For extreme cases, Dr. Garza recommends Endoscopic Transthoracic Sympathectomy (ETS). ETS is "a ten minute procedure that stems the heat loss by clamping the nerve that stimulates sweating." There are side affects, including dry skin and compensatory sweating. Dr. Garza specializes in an ETS method that seeks to curtail compensatory sweating by clamping only those nerves that affect sweating in the "front' chest, shoulder, underarms and back. Clamping the nerves



If You Want To Destroy Your Sweating...

...try some of these solutions, which range from the standard, local drugstore, over-the-counter variety to the doctor approved, heavy-duty prescription types.

Available at local drugstores, Certain-Dri costs $6 a bottle and uses aluminum chloride to clog pores to prevent sweating. No prescription needed.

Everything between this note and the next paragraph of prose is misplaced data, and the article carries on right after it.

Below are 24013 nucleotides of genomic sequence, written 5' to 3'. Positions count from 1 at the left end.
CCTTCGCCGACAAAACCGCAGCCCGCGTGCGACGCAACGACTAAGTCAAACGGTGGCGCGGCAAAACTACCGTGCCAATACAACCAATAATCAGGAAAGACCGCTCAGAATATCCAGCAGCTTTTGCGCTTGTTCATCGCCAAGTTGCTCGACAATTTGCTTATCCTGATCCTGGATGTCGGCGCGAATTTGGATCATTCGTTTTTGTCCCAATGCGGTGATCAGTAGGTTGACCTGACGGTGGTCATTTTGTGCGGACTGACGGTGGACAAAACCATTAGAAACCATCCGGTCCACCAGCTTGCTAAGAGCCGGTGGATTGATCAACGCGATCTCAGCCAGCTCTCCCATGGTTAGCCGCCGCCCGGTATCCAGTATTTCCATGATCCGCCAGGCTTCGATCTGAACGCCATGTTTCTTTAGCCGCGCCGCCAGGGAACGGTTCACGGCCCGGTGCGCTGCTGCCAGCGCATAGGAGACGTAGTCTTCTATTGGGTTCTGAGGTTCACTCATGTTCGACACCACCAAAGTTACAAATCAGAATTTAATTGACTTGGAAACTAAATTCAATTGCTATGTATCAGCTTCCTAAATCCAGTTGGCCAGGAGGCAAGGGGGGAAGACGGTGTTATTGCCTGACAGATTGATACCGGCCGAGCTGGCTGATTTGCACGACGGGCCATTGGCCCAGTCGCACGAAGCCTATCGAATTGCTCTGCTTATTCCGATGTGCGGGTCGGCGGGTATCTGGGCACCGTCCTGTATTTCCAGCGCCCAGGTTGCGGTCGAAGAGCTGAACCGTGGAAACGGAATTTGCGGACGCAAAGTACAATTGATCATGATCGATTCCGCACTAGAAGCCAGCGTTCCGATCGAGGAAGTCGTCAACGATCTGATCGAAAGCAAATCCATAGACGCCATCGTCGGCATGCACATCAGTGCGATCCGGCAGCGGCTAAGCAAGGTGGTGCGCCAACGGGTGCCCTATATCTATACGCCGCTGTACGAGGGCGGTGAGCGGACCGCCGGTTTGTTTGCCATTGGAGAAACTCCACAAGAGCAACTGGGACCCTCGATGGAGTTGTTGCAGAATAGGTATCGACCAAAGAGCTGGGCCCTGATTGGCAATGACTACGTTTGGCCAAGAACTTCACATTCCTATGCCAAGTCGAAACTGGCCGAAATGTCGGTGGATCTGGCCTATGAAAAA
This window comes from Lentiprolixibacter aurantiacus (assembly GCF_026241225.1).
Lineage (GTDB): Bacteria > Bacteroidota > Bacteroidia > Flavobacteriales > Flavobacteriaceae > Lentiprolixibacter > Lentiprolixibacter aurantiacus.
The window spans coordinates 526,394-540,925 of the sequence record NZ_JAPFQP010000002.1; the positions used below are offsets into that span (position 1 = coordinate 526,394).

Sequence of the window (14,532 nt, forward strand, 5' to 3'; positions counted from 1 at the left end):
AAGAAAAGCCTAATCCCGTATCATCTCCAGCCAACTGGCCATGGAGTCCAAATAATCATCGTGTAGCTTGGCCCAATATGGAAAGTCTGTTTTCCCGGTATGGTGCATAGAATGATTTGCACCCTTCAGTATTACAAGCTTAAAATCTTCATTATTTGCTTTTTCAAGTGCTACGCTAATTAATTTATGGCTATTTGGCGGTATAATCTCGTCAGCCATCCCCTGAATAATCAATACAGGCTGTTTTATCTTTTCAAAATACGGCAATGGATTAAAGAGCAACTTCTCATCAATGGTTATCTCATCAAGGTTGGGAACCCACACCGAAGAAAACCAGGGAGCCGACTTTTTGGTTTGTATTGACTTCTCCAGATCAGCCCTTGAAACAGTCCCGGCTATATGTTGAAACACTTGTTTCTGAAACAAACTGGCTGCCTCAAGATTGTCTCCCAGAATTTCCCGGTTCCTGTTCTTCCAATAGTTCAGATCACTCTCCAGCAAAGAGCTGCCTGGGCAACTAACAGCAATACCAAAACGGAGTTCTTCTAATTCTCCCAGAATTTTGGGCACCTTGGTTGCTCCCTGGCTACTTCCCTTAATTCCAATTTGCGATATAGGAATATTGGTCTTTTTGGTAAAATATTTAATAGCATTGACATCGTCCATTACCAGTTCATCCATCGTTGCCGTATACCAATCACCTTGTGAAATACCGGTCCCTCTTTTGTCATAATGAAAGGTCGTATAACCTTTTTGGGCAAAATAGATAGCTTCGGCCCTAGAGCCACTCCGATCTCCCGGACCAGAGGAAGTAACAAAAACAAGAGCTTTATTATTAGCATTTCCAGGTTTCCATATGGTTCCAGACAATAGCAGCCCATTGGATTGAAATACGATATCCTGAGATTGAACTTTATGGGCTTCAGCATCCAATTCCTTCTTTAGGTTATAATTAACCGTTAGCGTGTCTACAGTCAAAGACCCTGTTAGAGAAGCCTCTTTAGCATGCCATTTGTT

Maxim Deodorant
As with Certain-Dri, Maxim uses aluminum chloride as its active ingredient. Slightly more difficult to find in stores and slightly more expensive at $14 a bottle.

This antiperspirant must be prescribed by a doctor and uses a 20% aluminum chloride solution. Prices vary, but ranges from $12 to $16 a bottle.

In addition to curing wrinkles, Botox may also be used to help cure hyperhidrosis, but according to its Website, doesn't appear to have been officially approved as a treatment option.

Under this process, an electric current is used to deliver a medical solution into the skin that stops sweating. While an effective treatment for extreme cases, the treatment is short lived.

With ETS, or endoscopic transthoracic sympa-thectomy, a doctor makes an incision through the armpit, then clamps the nerve that controls sweating.



that allow facial sweat can be dangerous to the internal chemistry of the body. Forty-four percent of all heat that escapes the body escapes through the head. Stopping the body's heat loss mechanism in such a critical area can be harmful."